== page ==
Nearing the end of a three-month Vermont hiatus, Susan & I drive from southern California to Tucson in early February, then watch as a mammoth cold front blows through, dumping a quarter-inch of wet snow onto the desert scrub. After overstaying our welcome with some friends, one of whom gives me a severe case of sinusitis, we drive north to Flagstaff. Into Winter. Eighteen inches of snow falls overnight, limiting the usefulness of our Bermuda shorts. (Keep in mind that we'd been out of the Northeast for a while and were pretty much used to dirt-not-snow on the ground.) Still, we decide that, at a break in the weather--i.e., when the sun comes out--we'll head for Grand Canyon.
What a relief, the South Rim only received 17 inches of snow. I'd forgotten a few minor hiking accoutrements--a backpack, hiking boots--and have to borrow them from our gracious-and-not-yet-sick-of-us Flagstaffian hosts. The boots are a size too large so I wear a third pair of socks. We also purchase a pair of crampons, cute little spikes which attach to boot soles to prevent slipping everywhichway on ice and snow. Of which there is plenty. We score a two-night permit for Bright Angel campground at the Backcountry Office, buy a couple of tuna salad sandwiches for the road, and head down the Bright Angel Trail. We are by no means the first to venture this way since the snowfall, and in many places the trail is packed hard. Which makes it especially slippery. Other stretches are equally slick, this due to the mules having bouts of diarrhea. And boy does that ever clear out my sinuses. The slippery trail makes for slow going, but also cuts way down on traffic. We pass only a dozen or so hikers. The deeper we descend, the higher the temperature, the less snow there is to contend with. By the time we reach the two-mile sign, we've peeled off our winter coats. Down down the corkscrew, off with the polyprop tops, the snow turns to mud, then to dust for the final descent to Indian Gardens. Stopping frequently now to inspect the landscape--something I've heretofore neglected, thinking my more important goal was to get to Point B with all due speed--I find myself thoroughly enjoying this normally overcrowded route. It's 60° when we get our first froth of river, Pipe Beach. We follow the river trail along the inner gorge, slog through the sand, cross the silver suspension bridge, enter the campground, and leave Winter far behind. Our campsite abuts Bright Angel Creek, where hungry trout leap out of the water, eager to keep anybody with a fishing license company. Well we don't have one, so instead we mosey over to the nearby Phantom Ranch canteen, suck down hot java, and chew the Crisco with the hired help. They're die-hard Canyon aficionados, who work here the better to gain quick access to the backcountry. We return to our site, find that some scurvy vermin or tourist has clambered into the unguarded backpack and snacked on the tuna salad sandwiches. Unfortunate, but at least our real food treasures--a Tastycake lemon pie from Philadelphia and two pumpernickel-raisin bagels from the Katella Deli in Los Alamitos--remain safe. Night falls, bats flit about, attempting to keep the insect population in check, we sleep peacefully by the burbling stream.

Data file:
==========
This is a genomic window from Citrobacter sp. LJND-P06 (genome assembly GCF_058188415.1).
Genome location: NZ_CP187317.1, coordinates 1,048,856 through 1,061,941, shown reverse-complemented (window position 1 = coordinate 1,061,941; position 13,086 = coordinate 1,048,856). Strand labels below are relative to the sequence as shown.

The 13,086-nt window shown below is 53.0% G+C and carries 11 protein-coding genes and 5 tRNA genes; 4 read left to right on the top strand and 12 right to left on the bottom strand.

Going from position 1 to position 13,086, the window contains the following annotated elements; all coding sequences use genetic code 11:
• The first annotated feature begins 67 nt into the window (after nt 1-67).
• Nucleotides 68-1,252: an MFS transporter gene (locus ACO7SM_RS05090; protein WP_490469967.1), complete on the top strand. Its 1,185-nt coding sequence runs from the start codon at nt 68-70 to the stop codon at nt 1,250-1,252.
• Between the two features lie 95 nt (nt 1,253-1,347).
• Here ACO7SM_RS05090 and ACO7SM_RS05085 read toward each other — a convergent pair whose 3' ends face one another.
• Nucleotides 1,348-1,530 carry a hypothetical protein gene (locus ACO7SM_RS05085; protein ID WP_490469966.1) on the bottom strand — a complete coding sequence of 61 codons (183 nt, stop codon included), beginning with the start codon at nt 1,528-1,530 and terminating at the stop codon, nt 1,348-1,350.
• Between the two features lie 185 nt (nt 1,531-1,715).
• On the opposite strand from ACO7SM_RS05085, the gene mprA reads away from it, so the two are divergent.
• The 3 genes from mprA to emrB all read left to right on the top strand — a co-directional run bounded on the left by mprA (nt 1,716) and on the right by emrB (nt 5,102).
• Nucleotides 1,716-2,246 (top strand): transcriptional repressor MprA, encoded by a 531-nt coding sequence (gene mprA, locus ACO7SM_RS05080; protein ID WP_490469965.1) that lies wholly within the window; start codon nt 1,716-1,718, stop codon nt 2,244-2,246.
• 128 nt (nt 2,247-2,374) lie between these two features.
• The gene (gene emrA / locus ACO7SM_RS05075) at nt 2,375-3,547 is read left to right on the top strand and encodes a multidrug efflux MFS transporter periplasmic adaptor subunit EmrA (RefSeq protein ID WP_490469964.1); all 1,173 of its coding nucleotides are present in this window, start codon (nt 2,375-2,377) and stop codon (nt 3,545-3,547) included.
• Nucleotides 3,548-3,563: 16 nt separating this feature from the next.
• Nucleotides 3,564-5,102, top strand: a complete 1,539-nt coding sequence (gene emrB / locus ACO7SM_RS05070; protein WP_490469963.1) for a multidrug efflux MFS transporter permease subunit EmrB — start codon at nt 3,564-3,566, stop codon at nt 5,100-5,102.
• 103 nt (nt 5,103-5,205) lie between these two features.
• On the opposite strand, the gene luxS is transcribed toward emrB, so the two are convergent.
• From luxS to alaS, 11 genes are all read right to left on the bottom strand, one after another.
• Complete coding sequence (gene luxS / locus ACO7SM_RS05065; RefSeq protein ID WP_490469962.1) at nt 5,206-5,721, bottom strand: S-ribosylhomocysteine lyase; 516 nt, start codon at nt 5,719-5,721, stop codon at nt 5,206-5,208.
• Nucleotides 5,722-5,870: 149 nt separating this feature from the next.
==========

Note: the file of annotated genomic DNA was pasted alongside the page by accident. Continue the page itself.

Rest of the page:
Morning, cold again, we linger in our sleeping bags till the sun warms the neighborhood, then head for a cup o' Phantom Canteen jo. Later, we hit the road northward for a leisurely hike. We wander up Clear Creek Trail to a couple of precipitous river overlooks, stroll back, nice & easy in the warm sun. So pleasant here, but the abundant snow on the rim is evidence of what we have to climb back into tomorrow.
Morning, cold again, we linger in our sleeping bags till ... um, till we pack up and leave. Out of camp, through the still underbooked campground, down to the river and over the bridge, back along the river to Pipe Creek, and up. My sinusitis does not go easy on me, and we make frequent stops for vista gazing and wheezing. The phrase "sweating bullets" comes to mind as I declare this the hardest uphill ever. Takes 7½ hours, the last two in failing light and scented quagmire, made all the more unreasonable by my lingering sniffles and the fact that I forego the crampons. Hence, traction is increasingly problematic. But in the end--i.e. days later, after we've had a chance to forget the awfulest moments--we decide it was worth the effort, marveling in the winter grandeur of the Canyon.
Canyon hiking in February. We recommend it.
The Middle-Aged Hiker is Copyright ©1993-97,2002 by Dennis Báthory-Kitsz and David Gunn. All rights reserved.